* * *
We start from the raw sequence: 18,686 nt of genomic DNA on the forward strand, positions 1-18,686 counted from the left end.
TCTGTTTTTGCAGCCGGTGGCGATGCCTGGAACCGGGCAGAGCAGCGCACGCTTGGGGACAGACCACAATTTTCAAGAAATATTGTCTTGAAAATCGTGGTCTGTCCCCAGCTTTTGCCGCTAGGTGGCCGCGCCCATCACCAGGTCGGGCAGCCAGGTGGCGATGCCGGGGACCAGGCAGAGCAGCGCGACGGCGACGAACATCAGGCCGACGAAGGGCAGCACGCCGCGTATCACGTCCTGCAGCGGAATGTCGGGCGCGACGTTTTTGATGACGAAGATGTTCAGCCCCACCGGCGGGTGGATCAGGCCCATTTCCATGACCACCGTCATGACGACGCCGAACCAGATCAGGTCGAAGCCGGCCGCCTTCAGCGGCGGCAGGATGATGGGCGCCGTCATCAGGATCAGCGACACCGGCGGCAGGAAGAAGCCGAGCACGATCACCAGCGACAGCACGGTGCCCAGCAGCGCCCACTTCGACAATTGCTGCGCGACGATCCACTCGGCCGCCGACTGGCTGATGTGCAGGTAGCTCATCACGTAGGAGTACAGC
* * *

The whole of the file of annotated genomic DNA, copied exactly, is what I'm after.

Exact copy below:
We start from the raw sequence: 18,686 nt of genomic DNA on the forward strand, positions 1-18,686 counted from the left end.
TCTGTTTTTGCAGCCGGTGGCGATGCCTGGAACCGGGCAGAGCAGCGCACGCTTGGGGACAGACCACAATTTTCAAGAAATATTGTCTTGAAAATCGTGGTCTGTCCCCAGCTTTTGCCGCTAGGTGGCCGCGCCCATCACCAGGTCGGGCAGCCAGGTGGCGATGCCGGGGACCAGGCAGAGCAGCGCGACGGCGACGAACATCAGGCCGACGAAGGGCAGCACGCCGCGTATCACGTCCTGCAGCGGAATGTCGGGCGCGACGTTTTTGATGACGAAGATGTTCAGCCCCACCGGCGGGTGGATCAGGCCCATTTCCATGACCACCGTCATGACGACGCCGAACCAGATCAGGTCGAAGCCGGCCGCCTTCAGCGGCGGCAGGATGATGGGCGCCGTCATCAGGATCAGCGACACCGGCGGCAGGAAGAAGCCGAGCACGATCACCAGCGACAGCACGGTGCCCAGCAGCGCCCACTTCGACAATTGCTGCGCGACGATCCACTCGGCCGCCGACTGGCTGATGTGCAGGTAGCTCATCACGTAGGAGTACAGC